BBC News, Hong Kong
Train lovers and travel nuts have long had a dream of going from Europe to Singapore by rail.
The journey to the East goes well as far as China, and the upgrading of tracks - sometimes with high-speed trains - is easing passage as far as Hong Kong.
From then on south, the rail buff, and potential cargo carriers, must wait just a few more years.
From south China into South East Asia is a bigger leap than it looks on the map - and not only for trains.
Diplomacy and funding from France and the Asian Development Bank (ADB) have been agreed for the next step, from China to the Vietnamese capital of Hanoi.
And there are more routes being built from Kunming in the Chinese province of Yunnan.
Regional transport specialists told the BBC that two-thirds of the line from Kunming to the Chinese side of the border is completed, and a project is under way on the Vietnamese side to Lao Khai on the border.
Dreams to reality
Moving southwards through Vietnam, the aged track from Hanoi in the north to the southern hub of Ho Chi Minh City (formerly Saigon) in the south does daily duty for thousands.
It works, but is old and needs upgrading.
Even more urgent for the Vietnamese government are the urban rail projects it announced in September.
At least $15bn (£9.7bn) is to be spent on building tramways, sky trains and subways within Hanoi, and a metro in Ho Chi Minh City.
In Hanoi, complex upgrading works are being propelled by Japanese and French assistance; Japan is funding a feasibility study into elevating the entire urban railway, and a metro line is planned between the airport and the city.
"It has moved from the realm of dreams to reality - just give it a couple of years," said Peter Broch, a transport economist in the ADB's South East Asia regional department.
In Cambodia, the entire national network is now being overhauled, rehabilitated and privatised, with the help of a foreign investor and multilateral funding.
"It's reaching the point where things are falling into place," Mr Broch said.
Getting from Vietnam to the Cambodian capital, Phnom Penh, remains difficult.
The terrain demands several challenging bridges, feasibility studies for which have been funded by China.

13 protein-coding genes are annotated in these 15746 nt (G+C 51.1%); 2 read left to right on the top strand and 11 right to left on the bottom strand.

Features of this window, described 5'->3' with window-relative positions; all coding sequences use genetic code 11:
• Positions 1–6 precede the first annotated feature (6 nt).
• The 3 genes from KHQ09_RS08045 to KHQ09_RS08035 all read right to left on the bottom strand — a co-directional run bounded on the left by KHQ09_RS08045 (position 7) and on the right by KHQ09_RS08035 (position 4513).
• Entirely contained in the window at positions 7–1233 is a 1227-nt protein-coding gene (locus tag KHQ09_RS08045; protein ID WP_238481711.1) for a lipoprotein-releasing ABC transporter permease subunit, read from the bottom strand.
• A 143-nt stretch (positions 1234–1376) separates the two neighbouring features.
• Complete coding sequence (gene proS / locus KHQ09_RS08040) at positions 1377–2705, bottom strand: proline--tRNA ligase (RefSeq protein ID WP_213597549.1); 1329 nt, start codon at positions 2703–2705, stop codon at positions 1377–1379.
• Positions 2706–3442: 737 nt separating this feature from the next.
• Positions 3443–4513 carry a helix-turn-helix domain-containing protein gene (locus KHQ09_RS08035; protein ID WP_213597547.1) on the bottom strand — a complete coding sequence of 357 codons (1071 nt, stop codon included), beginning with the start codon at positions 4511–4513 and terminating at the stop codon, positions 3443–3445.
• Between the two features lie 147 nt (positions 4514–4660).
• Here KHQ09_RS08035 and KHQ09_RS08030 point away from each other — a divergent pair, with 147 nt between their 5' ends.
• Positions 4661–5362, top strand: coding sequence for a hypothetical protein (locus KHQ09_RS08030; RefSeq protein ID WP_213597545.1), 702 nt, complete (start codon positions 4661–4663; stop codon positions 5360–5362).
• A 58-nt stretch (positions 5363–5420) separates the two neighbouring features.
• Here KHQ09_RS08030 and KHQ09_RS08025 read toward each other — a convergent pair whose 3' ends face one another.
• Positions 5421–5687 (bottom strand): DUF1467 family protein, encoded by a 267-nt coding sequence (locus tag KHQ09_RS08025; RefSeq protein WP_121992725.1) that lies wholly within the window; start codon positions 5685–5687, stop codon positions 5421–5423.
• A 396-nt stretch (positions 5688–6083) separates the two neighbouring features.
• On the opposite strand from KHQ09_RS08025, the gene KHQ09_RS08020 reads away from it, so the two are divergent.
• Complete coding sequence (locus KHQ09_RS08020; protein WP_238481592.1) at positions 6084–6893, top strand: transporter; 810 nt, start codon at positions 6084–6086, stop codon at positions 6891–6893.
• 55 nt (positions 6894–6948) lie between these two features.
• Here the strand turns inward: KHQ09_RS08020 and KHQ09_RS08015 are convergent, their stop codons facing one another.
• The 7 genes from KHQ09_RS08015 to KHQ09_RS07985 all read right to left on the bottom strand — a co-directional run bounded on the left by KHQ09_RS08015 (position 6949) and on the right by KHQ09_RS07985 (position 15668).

A route has been identified to meet the Vietnamese border at Loc Ninh, which suits Vietnamese mining interests in the area.
But the money has not yet been found to meet the costs of the project of up to $500m.
Getting from Phnom Penh further westward into Thailand is perhaps the most startling difficulty, ever since the Khmer Rouge ripped up the train lines between their strongholds in north-west Cambodia and the border.
The Thai government is fixing up the six missing kilometres (nearly four miles) of track on their side.
Contractors are now working on the 48 km missing on the Cambodian side, from Sisophon to Poipet, the ADB said.
Just a few kilometres are missing between Thailand and Laos.
It is now agreed that the Thai government will pay for the rail track over the Friendship Bridge that crosses the Mekong River between the two countries.
Once it reaches a rail head on the other side of the river, a few more kilometres are needed for it to reach the Laotian capital Vientiane.
Other links are on the drawing boards, if the mountains and rivers can be tamed.
One idea is to link Chinese rail southward through Laos along the Mekong River, although the technical challenges presented by the dramatic landscapes would make this expensive.
That would still be easier than linking China to the south seas through Burma, where huge mountain ranges - and a cash-strapped government of ruling generals - bar the way.
But Mr Broch noted that the approach towards railways of countries in the region grouped under the Greater Mekong Sub-region (GMS) has become much more committed.
He and his colleagues have been asked by regional governments to upgrade recent transport plans "with a view to multi-modal transport", meaning the swapping of containers from trucks to trains and back.
"I think it goes to show that where railways were seen as peripheral before, there is now a major policy shift.
"Governments are realising the need for high capacity, ever-increasing cargo traffic, and they need a mode of transport less intrusive than roads," said Mr Broch.
He predicted it would be possible to catch a train, or put a container on a train, from Singapore to Phnom Penh within two years, and from Phnom Penh to Ho Chi Minh City within five years.
A train ride along the banks of the Mekong might take a little bit more time.